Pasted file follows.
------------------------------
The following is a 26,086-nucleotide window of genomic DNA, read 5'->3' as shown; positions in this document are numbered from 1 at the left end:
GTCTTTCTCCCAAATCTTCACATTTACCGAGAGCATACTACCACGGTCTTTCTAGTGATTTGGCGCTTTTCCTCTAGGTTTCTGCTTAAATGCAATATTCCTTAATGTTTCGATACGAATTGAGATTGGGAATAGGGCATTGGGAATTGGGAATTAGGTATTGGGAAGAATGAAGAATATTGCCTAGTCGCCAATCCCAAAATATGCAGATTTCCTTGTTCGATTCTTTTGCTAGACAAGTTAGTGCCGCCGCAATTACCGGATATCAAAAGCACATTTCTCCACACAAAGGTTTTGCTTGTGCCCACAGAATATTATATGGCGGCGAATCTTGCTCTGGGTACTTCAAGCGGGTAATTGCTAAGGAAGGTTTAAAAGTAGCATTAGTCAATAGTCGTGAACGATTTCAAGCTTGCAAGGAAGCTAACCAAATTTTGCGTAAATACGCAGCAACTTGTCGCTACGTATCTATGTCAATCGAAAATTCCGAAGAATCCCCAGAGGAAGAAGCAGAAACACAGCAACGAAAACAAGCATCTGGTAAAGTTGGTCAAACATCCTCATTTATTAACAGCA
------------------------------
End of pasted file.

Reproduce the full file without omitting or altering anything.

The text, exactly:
The following is a 26,086-nucleotide window of genomic DNA, read 5'->3' as shown; positions in this document are numbered from 1 at the left end:
GTCTTTCTCCCAAATCTTCACATTTACCGAGAGCATACTACCACGGTCTTTCTAGTGATTTGGCGCTTTTCCTCTAGGTTTCTGCTTAAATGCAATATTCCTTAATGTTTCGATACGAATTGAGATTGGGAATAGGGCATTGGGAATTGGGAATTAGGTATTGGGAAGAATGAAGAATATTGCCTAGTCGCCAATCCCAAAATATGCAGATTTCCTTGTTCGATTCTTTTGCTAGACAAGTTAGTGCCGCCGCAATTACCGGATATCAAAAGCACATTTCTCCACACAAAGGTTTTGCTTGTGCCCACAGAATATTATATGGCGGCGAATCTTGCTCTGGGTACTTCAAGCGGGTAATTGCTAAGGAAGGTTTAAAAGTAGCATTAGTCAATAGTCGTGAACGATTTCAAGCTTGCAAGGAAGCTAACCAAATTTTGCGTAAATACGCAGCAACTTGTCGCTACGTATCTATGTCAATCGAAAATTCCGAAGAATCCCCAGAGGAAGAAGCAGAAACACAGCAACGAAAACAAGCATCTGGTAAAGTTGGTCAAACATCCTCATTTATTAACAGCA